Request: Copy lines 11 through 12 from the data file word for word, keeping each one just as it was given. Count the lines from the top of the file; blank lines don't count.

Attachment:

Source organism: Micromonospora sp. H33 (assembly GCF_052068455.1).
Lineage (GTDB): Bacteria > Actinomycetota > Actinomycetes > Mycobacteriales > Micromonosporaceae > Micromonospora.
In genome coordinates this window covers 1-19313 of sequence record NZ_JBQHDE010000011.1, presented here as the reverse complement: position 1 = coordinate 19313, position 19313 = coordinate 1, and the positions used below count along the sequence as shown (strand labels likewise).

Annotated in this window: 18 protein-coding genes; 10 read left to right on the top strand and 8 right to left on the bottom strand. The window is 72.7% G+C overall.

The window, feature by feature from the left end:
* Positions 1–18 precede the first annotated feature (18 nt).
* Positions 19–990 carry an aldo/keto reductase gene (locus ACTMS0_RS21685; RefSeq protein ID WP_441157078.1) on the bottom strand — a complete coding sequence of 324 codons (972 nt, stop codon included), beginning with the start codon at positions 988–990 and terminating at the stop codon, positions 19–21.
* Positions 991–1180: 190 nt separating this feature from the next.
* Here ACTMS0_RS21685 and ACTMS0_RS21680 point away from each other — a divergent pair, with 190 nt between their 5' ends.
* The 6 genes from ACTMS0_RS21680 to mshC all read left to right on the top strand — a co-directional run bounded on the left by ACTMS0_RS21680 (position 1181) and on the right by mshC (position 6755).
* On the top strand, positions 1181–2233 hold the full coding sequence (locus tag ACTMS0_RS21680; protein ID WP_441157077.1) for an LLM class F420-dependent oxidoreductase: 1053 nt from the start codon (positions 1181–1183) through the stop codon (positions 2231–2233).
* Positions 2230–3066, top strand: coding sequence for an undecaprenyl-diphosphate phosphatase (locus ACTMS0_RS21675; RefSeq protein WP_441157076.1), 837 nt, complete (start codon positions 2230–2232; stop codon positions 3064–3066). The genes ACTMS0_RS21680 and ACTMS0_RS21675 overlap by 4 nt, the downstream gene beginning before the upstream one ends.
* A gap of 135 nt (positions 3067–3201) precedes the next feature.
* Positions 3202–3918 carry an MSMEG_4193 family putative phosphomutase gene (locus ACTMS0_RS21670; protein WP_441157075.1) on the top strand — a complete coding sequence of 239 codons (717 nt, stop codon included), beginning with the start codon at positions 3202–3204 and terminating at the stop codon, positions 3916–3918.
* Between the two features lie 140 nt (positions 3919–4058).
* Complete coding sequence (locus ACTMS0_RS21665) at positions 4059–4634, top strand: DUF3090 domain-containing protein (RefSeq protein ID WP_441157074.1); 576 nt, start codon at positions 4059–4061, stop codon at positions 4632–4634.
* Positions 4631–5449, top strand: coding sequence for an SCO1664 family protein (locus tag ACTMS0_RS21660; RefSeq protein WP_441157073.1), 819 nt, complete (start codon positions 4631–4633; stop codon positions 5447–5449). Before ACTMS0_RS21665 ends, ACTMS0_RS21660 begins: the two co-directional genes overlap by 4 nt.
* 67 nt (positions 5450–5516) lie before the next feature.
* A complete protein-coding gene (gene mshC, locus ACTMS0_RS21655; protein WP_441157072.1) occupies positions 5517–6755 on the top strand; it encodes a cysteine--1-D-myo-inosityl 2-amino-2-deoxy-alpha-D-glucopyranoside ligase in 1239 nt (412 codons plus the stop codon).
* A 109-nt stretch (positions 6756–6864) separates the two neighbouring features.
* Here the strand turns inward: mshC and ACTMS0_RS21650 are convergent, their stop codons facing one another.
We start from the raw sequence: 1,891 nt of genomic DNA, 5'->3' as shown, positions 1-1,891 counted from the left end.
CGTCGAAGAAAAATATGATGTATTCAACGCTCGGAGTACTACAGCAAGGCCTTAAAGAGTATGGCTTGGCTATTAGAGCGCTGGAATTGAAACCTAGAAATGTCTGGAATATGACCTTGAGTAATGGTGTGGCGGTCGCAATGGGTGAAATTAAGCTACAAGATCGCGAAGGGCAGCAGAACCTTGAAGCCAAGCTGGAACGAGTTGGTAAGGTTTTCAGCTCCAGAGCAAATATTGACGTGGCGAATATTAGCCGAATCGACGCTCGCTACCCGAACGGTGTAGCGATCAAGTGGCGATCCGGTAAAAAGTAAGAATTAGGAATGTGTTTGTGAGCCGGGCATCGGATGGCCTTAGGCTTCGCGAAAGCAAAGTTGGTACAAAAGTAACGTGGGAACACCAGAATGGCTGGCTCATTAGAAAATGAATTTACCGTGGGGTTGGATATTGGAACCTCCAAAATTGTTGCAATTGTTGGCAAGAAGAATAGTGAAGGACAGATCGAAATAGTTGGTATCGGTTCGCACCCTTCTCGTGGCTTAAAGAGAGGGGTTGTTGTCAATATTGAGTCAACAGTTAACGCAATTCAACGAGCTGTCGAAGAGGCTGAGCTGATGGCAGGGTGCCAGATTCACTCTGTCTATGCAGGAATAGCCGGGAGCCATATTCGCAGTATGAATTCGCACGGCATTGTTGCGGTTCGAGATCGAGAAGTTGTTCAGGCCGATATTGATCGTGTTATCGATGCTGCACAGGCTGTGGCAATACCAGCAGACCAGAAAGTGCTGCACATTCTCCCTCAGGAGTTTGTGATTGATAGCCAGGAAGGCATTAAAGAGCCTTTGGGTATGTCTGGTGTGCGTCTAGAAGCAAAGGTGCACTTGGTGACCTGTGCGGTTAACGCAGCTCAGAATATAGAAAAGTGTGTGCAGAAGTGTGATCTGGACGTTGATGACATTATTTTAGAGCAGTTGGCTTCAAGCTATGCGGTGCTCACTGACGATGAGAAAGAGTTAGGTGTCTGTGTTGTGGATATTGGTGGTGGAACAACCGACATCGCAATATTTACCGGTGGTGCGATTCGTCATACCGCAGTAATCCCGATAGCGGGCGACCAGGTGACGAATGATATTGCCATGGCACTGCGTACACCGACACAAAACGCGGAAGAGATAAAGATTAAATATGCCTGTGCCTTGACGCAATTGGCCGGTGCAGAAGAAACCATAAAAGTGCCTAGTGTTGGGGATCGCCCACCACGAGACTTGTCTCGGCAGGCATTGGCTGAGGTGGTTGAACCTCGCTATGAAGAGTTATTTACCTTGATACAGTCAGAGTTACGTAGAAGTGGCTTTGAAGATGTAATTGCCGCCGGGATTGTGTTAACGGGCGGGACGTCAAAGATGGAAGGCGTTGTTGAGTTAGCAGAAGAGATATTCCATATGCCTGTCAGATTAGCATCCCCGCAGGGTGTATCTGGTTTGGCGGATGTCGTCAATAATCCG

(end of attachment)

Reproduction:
* On the top strand, positions 1181–2233 hold the full coding sequence (locus tag ACTMS0_RS21680; protein ID WP_441157077.1) for an LLM class F420-dependent oxidoreductase: 1053 nt from the start codon (positions 1181–1183) through the stop codon (positions 2231–2233).
* Positions 2230–3066, top strand: coding sequence for an undecaprenyl-diphosphate phosphatase (locus ACTMS0_RS21675; RefSeq protein WP_441157076.1), 837 nt, complete (start codon positions 2230–2232; stop codon positions 3064–3066). The genes ACTMS0_RS21680 and ACTMS0_RS21675 overlap by 4 nt, the downstream gene beginning before the upstream one ends.